Blog : Lake Access

Shore Haven Sells

Shore Haven Sells

The lake access market at Lake Geneva is not difficult to understand. In order to find this understanding,  one simply needs to be open to the facts. In the instance of real estate, the facts are limited to sold comps. This is the only fact that exists in this business. Current value? Opinion. Future value? Opinion.  Sold listings? Fact. If you’re open to the facts, then you must embrace the sold comps.  If we’re looking at lake access markets, then the first comps to look at are inside of the association itself. If the immediate association cannot provide us those comps, then we’ll have to look at the broad market. In that there is an issue, because comparing associations? Opinion.

Last week, there were two lake access sales that caught my attention. One was important because I represented the buyer. The other was important because it just so happened to close for the same price, on the same side of the lake, during the same week. If there were ever two comps to be examined, these are those.  The sale that I closed was in Shore Haven, this of a home that I have sold in the past. In fact, I sold it just last year for $675k when that seller was in the process of upgrading to lakefront.  The home is nice, with some meaningful upgrades, a very desirable, large transferable boat slip, and terrific proximity to the water. This time around, I brought in the buyer, and the home was listed on a Friday and by Sunday we had it under contract. Did I enjoy negotiating only $5k off of a $720k list? No I did not. But the market, man. The market.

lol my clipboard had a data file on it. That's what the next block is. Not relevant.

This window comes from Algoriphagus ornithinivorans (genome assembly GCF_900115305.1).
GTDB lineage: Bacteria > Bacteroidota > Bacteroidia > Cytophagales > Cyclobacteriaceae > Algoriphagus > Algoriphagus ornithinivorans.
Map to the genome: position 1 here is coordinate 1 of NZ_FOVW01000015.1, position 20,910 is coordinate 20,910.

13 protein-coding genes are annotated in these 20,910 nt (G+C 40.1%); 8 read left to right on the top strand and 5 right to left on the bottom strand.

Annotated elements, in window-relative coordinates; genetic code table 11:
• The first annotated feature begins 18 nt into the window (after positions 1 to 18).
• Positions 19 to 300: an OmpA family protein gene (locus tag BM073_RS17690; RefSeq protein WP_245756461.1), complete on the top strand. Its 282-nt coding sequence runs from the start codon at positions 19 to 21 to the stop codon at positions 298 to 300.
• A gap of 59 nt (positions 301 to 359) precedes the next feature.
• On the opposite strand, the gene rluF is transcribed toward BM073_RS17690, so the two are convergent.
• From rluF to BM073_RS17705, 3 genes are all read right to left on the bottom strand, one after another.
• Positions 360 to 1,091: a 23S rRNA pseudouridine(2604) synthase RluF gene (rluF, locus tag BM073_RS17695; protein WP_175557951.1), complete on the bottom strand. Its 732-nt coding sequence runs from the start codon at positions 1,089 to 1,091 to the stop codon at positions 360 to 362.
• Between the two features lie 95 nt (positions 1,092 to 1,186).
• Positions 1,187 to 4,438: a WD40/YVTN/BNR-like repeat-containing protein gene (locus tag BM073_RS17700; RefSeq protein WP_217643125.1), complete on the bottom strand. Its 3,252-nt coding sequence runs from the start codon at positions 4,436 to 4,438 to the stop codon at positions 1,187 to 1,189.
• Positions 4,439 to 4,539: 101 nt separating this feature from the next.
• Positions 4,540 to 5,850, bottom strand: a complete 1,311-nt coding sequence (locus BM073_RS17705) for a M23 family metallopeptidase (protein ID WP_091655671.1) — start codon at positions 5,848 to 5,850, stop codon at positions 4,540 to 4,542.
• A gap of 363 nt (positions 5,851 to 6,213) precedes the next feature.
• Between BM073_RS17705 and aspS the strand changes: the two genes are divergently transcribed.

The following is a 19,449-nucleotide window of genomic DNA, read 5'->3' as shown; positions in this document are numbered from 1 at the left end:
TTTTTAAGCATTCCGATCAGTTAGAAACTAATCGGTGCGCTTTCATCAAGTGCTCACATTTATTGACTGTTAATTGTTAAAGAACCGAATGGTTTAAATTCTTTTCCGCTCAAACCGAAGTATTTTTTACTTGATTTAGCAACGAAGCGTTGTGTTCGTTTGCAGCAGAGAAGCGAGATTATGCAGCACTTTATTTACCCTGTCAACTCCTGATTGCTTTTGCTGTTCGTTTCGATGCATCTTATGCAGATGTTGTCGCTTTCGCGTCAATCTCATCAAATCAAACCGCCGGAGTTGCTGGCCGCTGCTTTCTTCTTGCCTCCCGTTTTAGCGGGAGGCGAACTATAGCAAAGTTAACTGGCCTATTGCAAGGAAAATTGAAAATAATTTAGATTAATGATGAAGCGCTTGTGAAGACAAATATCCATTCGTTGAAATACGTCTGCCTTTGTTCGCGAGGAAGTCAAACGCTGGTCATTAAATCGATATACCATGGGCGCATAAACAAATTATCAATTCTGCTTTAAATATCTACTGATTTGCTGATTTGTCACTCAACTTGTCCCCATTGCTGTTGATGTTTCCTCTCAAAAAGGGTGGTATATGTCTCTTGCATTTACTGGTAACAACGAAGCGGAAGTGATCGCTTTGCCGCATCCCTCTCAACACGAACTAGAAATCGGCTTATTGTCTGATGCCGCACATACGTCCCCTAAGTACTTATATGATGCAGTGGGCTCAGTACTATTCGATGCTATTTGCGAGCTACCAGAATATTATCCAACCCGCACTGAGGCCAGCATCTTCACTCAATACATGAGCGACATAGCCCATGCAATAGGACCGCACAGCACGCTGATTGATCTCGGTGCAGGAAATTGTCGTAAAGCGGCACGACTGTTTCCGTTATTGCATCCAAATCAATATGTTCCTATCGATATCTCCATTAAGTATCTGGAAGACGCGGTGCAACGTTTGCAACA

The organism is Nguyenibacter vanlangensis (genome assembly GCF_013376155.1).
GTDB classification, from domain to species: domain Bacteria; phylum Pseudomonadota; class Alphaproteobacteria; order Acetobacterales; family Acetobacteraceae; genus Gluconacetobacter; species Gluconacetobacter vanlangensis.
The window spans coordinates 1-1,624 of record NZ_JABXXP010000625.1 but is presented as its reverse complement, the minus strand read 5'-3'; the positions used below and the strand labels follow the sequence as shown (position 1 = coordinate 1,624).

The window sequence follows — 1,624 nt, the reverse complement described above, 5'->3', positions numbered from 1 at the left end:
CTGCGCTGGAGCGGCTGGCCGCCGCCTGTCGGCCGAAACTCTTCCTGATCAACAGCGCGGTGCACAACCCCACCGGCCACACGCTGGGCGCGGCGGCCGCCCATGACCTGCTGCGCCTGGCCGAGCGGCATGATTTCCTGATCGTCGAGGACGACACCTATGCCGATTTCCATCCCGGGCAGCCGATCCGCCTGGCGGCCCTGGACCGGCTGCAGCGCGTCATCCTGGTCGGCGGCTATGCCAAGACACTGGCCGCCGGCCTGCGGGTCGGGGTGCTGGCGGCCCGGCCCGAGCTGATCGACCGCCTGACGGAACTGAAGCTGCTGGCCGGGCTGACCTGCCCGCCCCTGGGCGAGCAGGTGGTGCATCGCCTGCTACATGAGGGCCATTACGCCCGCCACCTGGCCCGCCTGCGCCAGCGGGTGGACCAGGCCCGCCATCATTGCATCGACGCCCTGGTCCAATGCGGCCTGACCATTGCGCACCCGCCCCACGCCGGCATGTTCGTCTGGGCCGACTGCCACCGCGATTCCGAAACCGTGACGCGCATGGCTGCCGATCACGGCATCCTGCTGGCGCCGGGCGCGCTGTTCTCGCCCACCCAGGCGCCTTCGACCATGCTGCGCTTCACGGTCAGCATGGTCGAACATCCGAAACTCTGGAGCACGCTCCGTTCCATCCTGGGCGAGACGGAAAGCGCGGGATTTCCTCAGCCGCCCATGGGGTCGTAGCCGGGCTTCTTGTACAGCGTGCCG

The other sale was in The Highlands, or the Lake Geneva Highlands, that association just to the East of Black Point.  The Highlands has been gentrifying quickly over the past decade, and more so over the past few years. It’s a nice enough association and one of the few remaining on the lakefront where a lakefront home can reasonably be expected to trade under $1.5MM. The home in the Highlands was a cottage style home with limited parking, a scattered tree lake view, and a transferable boat slip. It was updated, quite cute, and in that desirable location just one home from the lake. In this description, you can tell that the Highlands home was closer to the lake than the Shore Haven home, and the view was much better. The homes were both of average size, though Shore Haven had a garage and parking while the Highlands home was more challenged on this front.

That’s the background, and here is how the market works in each association. In the Highlands, there have been five MLS sales per MLS of off-water, non-lakefront homes that have closed over $470k and under $587,500. Per the MLS, the highest sale for a home not located on the lake or on the lakefront parkway, was $587,500. The fact that five homes have all sold in this tight window proves the primary market range for a Highlands home located off-water. The home that just sold closed for $715k, and now that it’s sold we can all agree that it was worth exactly what someone paid for it. But in the context of the market, that sale price set a new upper end in the Highlands.

Looking back to Shore Haven, we see in the MLS has printed 10 off-water sales priced over $500k. Of those, all but one was over $624k, with the most expensive sale being at $1MM, and five over $800k. The sale that I just closed for $715k, looks to fit right into the middle of the Shore Haven range, especially when considering proximity to the lake and size/location of the boat slip.  Was I deeply in love with $715k for this Shore Haven home? Not really. But did it make a load of market sense, particularly during this period of tight inventory and high buyer demand?  You bet it did.